Skip to main content

What if I tell you to un-punch someone, what you do then?

Incredibles 2
(2018)

(SPOILERS) Incredibles 2 may not be as fresh as the first outing – indeed, certain elements of its plotting border on the retread – but it's equally, if not more, inventive as a piece of animation, and proof that, whatever his shortcomings may be philosophically, Brad Bird is a consummately talented director. This is a movie that is consistently very funny, and which is as thrilling as your average MCU affair, but like Finding Dory, you may understandably end up wondering if it shouldn't have revolved around something a little more substantial to justify that fifteen-year gap in reaching the screen. 


It would be fair to say that my favourite Pixar pictures to date have been Brad Bird joints (The IncrediblesRatatouille, although Andrew Stanton's WALL-E takes third) and that I haven't been the greatest advocate of their sequel locomotive of recent years. The Toy Story follow-ups were largely worthwhile (and lauded to the heavens), but I probably break with the trend in considering there to have been no real need for them (and I wasn't that bowled over by the first in the first place). The recent raiding of their crown jewels (Finding Dory, the announced Toy Story 4 because naturally) has rather supported that, and truth be told, you aren't going to find any bucking of the trend with Incredibles 2. Nevertheless, and stirring and repeating as it is the huggable family dynamic theme common to the studio's entire output, the zest and energy on display here ensure it would be churlish to begrudge this addition to the ranks.


The heel-dragging on a sequel was purportedly because Bird couldn't come up with an idea (and it kicking into gear was absolutely nothing to do with Tomorrowland flopping), which might suggest to a cynical view that he eventually just went with what he had (rather like Indy 5 taking years longer than it needed, only to come out not very far from how Lucas wanted it in the first place). We start where we left off, with the Underminer (John Ratzenberger) undermining (and likely to return in the third instalment?); even if the first movie didn't actually come out and say it, it was easy to infer that, through their triumph over Syndrome, superheroes had been accepted once again (despite Dash's deferred winning dash). Not so, as Bird is intent on returning us to the original's status quo pre-learning/character arc, a problem encountered with many a sequel, not least the roundly-lambasted Star Trek Into Darkness (although, here it's narratively rather than emotively).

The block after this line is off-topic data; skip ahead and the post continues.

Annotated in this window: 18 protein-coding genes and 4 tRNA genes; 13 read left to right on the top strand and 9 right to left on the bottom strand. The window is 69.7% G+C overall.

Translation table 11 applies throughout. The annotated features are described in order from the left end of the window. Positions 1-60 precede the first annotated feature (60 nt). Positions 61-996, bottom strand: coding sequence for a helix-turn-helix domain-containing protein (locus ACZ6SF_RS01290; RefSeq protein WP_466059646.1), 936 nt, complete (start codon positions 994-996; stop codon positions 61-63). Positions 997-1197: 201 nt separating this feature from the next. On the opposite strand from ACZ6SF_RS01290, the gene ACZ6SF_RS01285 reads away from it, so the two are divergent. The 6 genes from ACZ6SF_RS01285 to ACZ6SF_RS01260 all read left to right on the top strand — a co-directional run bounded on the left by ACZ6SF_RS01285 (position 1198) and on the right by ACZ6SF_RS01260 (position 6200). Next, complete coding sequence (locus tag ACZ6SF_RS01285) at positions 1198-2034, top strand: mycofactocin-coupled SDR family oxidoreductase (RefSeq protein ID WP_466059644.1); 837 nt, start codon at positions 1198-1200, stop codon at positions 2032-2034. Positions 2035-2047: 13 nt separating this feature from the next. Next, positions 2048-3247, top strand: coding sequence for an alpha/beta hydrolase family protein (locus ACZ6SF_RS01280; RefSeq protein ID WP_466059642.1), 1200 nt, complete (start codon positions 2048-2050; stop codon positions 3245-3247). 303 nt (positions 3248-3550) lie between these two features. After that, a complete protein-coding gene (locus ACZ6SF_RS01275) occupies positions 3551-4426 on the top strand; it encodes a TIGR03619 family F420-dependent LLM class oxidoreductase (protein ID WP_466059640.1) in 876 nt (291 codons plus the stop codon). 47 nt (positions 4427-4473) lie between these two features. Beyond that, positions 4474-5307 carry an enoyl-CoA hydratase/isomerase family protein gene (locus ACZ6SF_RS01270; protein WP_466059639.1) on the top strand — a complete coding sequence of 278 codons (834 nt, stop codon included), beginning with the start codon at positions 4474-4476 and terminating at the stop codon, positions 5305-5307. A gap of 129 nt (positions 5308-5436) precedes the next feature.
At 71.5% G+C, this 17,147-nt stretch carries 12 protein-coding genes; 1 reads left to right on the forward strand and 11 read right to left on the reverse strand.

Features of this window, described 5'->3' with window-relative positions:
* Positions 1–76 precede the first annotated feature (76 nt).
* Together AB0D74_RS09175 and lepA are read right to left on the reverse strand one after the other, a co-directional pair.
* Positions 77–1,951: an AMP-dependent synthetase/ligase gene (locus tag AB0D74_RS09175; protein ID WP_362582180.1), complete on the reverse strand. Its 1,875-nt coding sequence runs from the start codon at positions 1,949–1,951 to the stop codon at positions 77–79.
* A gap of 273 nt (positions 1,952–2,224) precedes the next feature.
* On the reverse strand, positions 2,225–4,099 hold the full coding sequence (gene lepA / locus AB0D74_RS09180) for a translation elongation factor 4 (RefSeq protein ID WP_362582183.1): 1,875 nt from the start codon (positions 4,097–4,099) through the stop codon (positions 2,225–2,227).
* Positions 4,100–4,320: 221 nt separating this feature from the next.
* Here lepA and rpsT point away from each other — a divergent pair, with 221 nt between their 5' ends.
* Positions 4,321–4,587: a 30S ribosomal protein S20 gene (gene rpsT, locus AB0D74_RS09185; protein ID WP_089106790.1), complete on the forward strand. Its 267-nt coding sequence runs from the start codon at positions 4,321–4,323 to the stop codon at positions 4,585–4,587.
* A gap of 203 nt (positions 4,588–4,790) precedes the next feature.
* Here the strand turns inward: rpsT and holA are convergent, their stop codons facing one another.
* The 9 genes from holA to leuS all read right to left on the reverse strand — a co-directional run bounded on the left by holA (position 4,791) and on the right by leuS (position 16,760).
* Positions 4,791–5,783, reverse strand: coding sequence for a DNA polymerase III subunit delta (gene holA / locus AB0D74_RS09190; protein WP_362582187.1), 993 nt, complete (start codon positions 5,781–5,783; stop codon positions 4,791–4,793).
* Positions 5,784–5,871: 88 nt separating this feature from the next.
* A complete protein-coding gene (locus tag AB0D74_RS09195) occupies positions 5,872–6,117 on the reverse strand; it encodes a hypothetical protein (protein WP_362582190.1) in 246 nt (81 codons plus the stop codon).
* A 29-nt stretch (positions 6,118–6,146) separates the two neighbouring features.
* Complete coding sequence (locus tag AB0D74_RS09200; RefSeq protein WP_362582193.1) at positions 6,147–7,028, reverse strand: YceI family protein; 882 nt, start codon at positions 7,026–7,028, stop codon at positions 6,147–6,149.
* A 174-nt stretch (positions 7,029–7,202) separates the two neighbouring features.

Not only is the family's right to be Supers rudely shutdown no sooner than they have worked as a unit, but one of their number is also soon prevailed upon by a super-rich individual to don the mask once more and fight evil - only to be revealed as a purveyor of evil themselves. There's a near repeat too in the villain's end goal – while Syndrome wants to make everyone superheroes such that the term becomes meaningless, Evelyn – I didn't realise Catherine Keener was voicing her, although even without knowing, it very quickly becomes clear the character's a wrong 'un – plans to kill off any chances of superhero acceptance permanently because she thinks everyone would be better off if there were no superheroes, if everyone was the same and so not looking to be saved by anyone. 


It's a solid motive – the dangers of salvationist doctrines in whatever form – but it isn't a very interesting one. On top of which, even given her brother Winston's (Bob Odenkirk) plan to render supers legal once more, it seems like a convoluted way for her to go about things (given she has the hypno-goggles, she didn't need to wait for her brother to act to put her scheme into operation, which is only going to re-affirm the current law anyway).